LAGNIAPPE LEGALS | 251.450-4466 | firstname.lastname@example.org ADOPTION NOTICE OF ADOPTION HEARING PROBATE COURT OF MOBILE COUNTY CASE NO: 2018-1152 To: Joseph P. Little, Sr. father of DML, a minor. Please take note that a petition for the adoption of the above named minor child who was born to Susan Morrow on or about the 26th day of December, 2006, has been filed in said Court. Please be advised that if you intend to contest this adoption you must file a written response with the attorney for the petitioner named below and with the Clerk of the Probate Court, P.O. Box 7, Mobile, AL 36601 as soon as possible but no later than thirty (30) days from the last day this notice is published. Attorney for Petitioner: RICHARD E. MATHER, ATTORNEY 1008 Dauphin Street Mobile, Alabama 36604 Lagniappe HD June 20, 27, July 4, 11, 2018
PUBLIC NOTICE STATE OF ALABAMA COUNTY OF MOBILE Notice is hereby given that a bill as described in the synopsis below will be introduced in the 2019 Regular Session of the Legislature of Alabama and application for its passage and enactment will be made: A BILL TO BE ENTITLED AN ACT SYNOPSIS: Relating to Class 2 municipalities; to create an alternate Self-Help Business Improvement District as authorized in Section 11-54B-40, Code of Alabama 1975; to provide procedures for any Class 2 municipality to establish one or more Self-Help Business Improvement Districts for the purpose of promoting tourism, including the creation of non-profit corporations to manage the districts; to provide certain required provisions in the articles of incorporation of district management corporations; to provide for the levy of a special assessment on a particular class of businesses located within the geographical area of the district for the purpose of promoting tourism for the benefit of businesses in the district; to provide for the expansion or reduction of real property in any self-help business improvement district; to provide for dissolution of a district and withdrawal of a non-profit corporation’s designation as a district management corporation. Lagniappe HD June 27, July 3, 11, 18, 2018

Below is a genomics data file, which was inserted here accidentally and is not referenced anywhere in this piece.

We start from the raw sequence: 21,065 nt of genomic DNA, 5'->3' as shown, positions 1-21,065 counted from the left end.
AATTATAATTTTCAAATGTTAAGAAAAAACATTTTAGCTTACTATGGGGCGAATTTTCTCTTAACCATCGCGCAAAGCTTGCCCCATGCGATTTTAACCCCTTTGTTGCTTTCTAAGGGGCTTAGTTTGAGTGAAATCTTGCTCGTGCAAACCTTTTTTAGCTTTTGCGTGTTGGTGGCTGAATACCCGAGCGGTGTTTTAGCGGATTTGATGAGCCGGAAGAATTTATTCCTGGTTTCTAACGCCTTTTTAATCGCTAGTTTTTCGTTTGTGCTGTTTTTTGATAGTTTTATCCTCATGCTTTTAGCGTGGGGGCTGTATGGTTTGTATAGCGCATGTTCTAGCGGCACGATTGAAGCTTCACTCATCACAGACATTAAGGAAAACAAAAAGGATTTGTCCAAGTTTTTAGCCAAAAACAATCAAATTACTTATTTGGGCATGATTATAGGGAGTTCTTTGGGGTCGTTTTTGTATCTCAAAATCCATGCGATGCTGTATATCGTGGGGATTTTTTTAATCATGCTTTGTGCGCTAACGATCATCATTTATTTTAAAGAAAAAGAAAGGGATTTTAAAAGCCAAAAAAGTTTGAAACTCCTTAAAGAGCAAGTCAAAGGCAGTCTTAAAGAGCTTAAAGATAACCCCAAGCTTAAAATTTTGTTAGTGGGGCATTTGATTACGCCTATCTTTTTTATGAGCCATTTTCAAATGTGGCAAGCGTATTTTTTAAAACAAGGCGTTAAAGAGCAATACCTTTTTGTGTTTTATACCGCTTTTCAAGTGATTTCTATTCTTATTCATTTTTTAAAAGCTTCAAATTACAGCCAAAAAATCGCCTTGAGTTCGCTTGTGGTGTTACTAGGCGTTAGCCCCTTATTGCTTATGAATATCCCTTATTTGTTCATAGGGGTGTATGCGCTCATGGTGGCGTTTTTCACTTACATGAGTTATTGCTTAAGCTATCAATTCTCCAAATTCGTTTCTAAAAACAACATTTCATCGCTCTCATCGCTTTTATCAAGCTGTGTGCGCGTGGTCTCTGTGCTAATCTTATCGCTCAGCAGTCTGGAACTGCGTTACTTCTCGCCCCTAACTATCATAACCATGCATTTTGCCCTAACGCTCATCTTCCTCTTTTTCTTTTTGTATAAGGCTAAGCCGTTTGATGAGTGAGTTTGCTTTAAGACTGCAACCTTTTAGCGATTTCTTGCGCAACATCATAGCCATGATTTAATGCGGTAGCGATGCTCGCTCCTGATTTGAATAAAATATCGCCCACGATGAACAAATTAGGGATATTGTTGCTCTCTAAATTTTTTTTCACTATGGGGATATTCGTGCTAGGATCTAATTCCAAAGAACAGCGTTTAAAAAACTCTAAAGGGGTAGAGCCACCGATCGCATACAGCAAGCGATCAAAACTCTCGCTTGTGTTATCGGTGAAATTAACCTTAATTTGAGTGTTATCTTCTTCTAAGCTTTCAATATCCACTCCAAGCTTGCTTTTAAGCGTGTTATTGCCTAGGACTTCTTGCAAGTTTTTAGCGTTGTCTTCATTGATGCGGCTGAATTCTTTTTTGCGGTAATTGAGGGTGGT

COMPLETION NOTICE STATE OF ALABAMA COUNTY OF MOBILE NOTICE OF COMPLETION In accordance with Chapter 1, Title 39, Code of Alabama, 1975, NOTICE IS HEREBY given that Bill Smith Electric, Inc., has completed the contact for Herndon-Sage – Basketball Court Lighting – PR-275-17 at 2900 Dauphin Street, Mobile, Alabama 36604. All persons having any claims for labor, material or otherwise in connection with this project should immediately notify the Architectural Engineering Department, City of Mobile, P.O. Box 1827, Mobile, AL 36633-1827. Lagniappe HD July 11, 2018
ABANDONED VEHICLES NOTICE OF SALE The following unclaimed vehicle(s) will be sold on August 10, 2018 - Time - 12pm, if not claimed - at 7960 Two Mile Rd., Irvington, AL 36544. 1998 Nissan Altima 1N4DL01D9WC106468 1995 Nissan 300ZX JN1RZ24D6SX591289
The following unclaimed vehicle(s) will be sold on August 10, 2018 - Time - 12pm, if not claimed - at 12450 Ranch Rd S., Grand Bay, AL 36541. 1990 Nissan 240SX JN1HS36P8LW149215
The following unclaimed vehicle(s) will be sold on August 17, 2018 - Time - 12pm, if not claimed – at 2307C South US Hwy 31, Bay Minette, AL 36507. 2010 Kia Forte KNAFU4A24A5064033
The following unclaimed vehicle(s) will be sold on August 10, 2018 - Time - 12pm, if not claimed - at 112 E 21st Ave Apt 7, Gulf Shores, AL 36542. 2004 Toyota Avalon 4T1BF28B04U371856
The following unclaimed vehicle(s) will be sold on August 17, 2018 - Time - 12pm, if not claimed - at 8384 Grand Oaks Dr., Theodore, AL 36582. 1999 GMC Sierra 2GTEC19VXX1502076